The Purpose-Built Hunting AR: A Close Look At The Daniel Defense Ambush .308

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We all know AR-type rifles have a military background. We know they’re also referred to as “Assault Rifles.” Now that the elephant is out of the room let’s move on to look at why the Daniel Defense Ambush Series should have a spot in your lineup this fall.

ambush 308 kryptek webimage reg The Purpose-Built Hunting AR: A Close Look At The Daniel Defense Ambush .308

But first, why in God’s name would someone choose an AR for hunting?

AR rifles bring a lot to the table for hunters. For starters, the overall construction of the AR is metal (where it counts) so there’s nothing to swell or crack, and there won’t be a shift in harmonics between hot or cold weather. This design also makes the rifle relatively impervious to water—perfect for a nasty forecast. The stock can be quickly adjusted, accommodating the big and tall or smaller framed shooter such as a lady or youth hunter. With a flat-top design there’s loads of real estate for optics and eye relief so the rifle can literally grow with a developing shooter. Lastly, they’re very quick-handling allowing for fast follow-up shots. So how does the Daniel Defense Ambush rate as a purpose-built hunting rifle?

The Ambush model I received is the .308 variant. The initial stand-out was the bulk of the rifle (aka upper & lower), was hydro-dipped in Kryptek camo, one of my favorite and most versatile patterns. As soon as I picked up the rifle, I realized I wouldn’t need to worry about variations in terrain because I wouldn’t carry this gun far enough for there to be any real changes in environment. At 11 lbs. with optic you’ll realize you don’t want to take the Ambush for a long walk. Weight isn’t always a bad thing for hunting though and, when I’m on a still hunt, I actually prefer a heavier rifle. A hefty but good-shooting rig is great in a deer stand or in a coyote hide, and I knew the Ambush would shine on a predator hunt if it was accurate. Dry-firing showed off the trigger, sourced from the best, Geissele. The weight of the trigger wasn’t super light but the break was very clean and I was confident it would aid in the rifle’s accuracy.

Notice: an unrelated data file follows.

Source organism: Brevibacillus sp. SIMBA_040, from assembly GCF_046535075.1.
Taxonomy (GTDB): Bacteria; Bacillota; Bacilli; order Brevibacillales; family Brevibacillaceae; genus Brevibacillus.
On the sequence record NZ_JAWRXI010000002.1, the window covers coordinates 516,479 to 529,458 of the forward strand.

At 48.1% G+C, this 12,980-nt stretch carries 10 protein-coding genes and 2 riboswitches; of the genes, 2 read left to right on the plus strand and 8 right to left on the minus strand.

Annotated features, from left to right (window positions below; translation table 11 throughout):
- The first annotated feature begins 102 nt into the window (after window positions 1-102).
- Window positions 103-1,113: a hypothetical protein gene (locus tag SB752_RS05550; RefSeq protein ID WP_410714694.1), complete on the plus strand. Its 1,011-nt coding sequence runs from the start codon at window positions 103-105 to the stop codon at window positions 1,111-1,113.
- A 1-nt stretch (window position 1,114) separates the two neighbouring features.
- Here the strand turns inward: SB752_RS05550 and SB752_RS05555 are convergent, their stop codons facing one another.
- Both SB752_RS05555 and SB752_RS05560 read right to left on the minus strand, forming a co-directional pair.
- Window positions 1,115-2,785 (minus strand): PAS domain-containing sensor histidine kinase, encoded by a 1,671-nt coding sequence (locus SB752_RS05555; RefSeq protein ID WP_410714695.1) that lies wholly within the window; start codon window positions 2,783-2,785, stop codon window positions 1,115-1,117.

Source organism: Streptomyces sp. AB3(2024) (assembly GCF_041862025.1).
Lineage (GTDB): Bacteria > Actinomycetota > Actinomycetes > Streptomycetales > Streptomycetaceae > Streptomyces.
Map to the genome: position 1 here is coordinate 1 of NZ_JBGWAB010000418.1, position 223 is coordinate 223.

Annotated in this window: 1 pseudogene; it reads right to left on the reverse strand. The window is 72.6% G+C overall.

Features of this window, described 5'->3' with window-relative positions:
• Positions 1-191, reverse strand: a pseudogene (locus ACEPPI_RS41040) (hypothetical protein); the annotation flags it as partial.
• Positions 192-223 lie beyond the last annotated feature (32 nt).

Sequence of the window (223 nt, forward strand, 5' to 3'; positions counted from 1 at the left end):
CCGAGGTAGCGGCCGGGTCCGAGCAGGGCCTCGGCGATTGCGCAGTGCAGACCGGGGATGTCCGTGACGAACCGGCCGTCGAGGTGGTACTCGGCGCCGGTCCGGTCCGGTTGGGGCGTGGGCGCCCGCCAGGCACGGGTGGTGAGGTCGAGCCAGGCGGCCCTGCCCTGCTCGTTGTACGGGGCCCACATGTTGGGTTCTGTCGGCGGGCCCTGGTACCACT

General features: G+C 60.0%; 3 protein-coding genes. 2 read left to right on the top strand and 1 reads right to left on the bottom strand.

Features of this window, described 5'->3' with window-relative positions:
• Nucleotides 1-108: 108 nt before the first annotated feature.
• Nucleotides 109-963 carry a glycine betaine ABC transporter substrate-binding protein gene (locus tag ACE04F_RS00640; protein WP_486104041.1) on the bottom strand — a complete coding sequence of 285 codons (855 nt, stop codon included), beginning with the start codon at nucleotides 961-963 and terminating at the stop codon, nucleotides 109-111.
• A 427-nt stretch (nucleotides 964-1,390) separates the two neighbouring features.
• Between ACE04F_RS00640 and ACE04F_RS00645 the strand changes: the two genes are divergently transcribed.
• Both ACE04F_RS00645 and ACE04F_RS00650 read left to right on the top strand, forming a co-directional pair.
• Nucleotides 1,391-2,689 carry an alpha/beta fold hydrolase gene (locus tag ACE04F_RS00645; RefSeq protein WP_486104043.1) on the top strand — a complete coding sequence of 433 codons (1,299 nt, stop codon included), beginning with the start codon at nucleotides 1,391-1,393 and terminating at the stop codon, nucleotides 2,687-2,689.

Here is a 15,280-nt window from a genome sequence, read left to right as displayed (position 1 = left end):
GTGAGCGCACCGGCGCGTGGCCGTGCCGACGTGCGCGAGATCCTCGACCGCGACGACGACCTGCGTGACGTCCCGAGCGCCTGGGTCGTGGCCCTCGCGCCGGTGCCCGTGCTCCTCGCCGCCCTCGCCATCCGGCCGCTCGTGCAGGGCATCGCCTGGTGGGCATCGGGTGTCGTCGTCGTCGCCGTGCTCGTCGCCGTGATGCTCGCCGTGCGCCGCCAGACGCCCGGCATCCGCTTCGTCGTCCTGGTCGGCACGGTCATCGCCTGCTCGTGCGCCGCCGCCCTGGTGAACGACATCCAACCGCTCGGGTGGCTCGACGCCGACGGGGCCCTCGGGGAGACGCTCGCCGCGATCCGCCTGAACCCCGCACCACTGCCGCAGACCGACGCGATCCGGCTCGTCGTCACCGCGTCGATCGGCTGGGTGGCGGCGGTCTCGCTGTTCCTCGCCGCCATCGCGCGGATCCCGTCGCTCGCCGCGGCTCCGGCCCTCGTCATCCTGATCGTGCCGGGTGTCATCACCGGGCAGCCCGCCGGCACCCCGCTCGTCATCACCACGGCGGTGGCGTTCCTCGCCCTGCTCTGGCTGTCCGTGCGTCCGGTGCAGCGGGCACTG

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To test the rifle I first mounted my Spartan Precision Javelin bipod. In the past I’ve used this bipod with great accuracy results, and I relied on it recently in Africa for it’s added stability and fast removal in the field. Next, I added my suppressor, mimicking my ideal coyote setup. So how did the Ambush perform on the range?

ambush 308 kryptek webimage reg The Purpose-Built Hunting AR: A Close Look At The Daniel Defense Ambush .308

I was a bit surprised by how accurate the Ambush is with factory ammo. With the 155 gr. Hornady ELD Match ammo my first two 100 yd groups measured .792” and .872”. This is good accuracy for ANY rifle, but in a semi-auto capable of rapid-repeat shots this is downright impressive. The Hornady ELD-X Precision Hunter averaged nearly a one inch grouping. Another point worth mentioning is the rifle’s extremely mild recoil. The rifle’s weight and gas operation tame what would be a snappy cartridge into something I’d let my 8 year old shoot. On the range this is one of those rifles you just won’t want to stop shooting, and with the .308’s availability of cheap surplus ammo you can have a high volume range session without breaking the bank.

IMG 7593 The Purpose-Built Hunting AR: A Close Look At The Daniel Defense Ambush .308

In summary, this AR is a worthy hunting rifle. As a deer rifle the Ambush is a great option for hunting from a stand or from a ground blind. As a predator rifle, a good shooter should have no problem putting multiple coyotes on the ground out to 500 yds. At moderate to intermediate distances paired coyotes often run for a short clip and then stop to look back in the direction of the shot when a hunter sends a round down range. With the Ambush, you should have the first dog on the ground and another pill on the way for the second guy when he stops to look back at his fate.

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Ethan Smith is a seasoned marine veteran, professional blogger, witty and edgy writer, and an avid hunter. He spent a great deal of his childhood years around the Apache-Sitgreaves National Forest in Arizona. Watching active hunters practise their craft initiated him into the world of hunting and rubrics of outdoor life. He also honed his writing skills by sharing his outdoor experiences with fellow schoolmates through their high school’s magazine. Further along the way, the US Marine Corps got wind of his excellent combination of skills and sought to put them into good use by employing him as a combat correspondent. He now shares his income from this prestigious job with his wife and one kid. Read more >>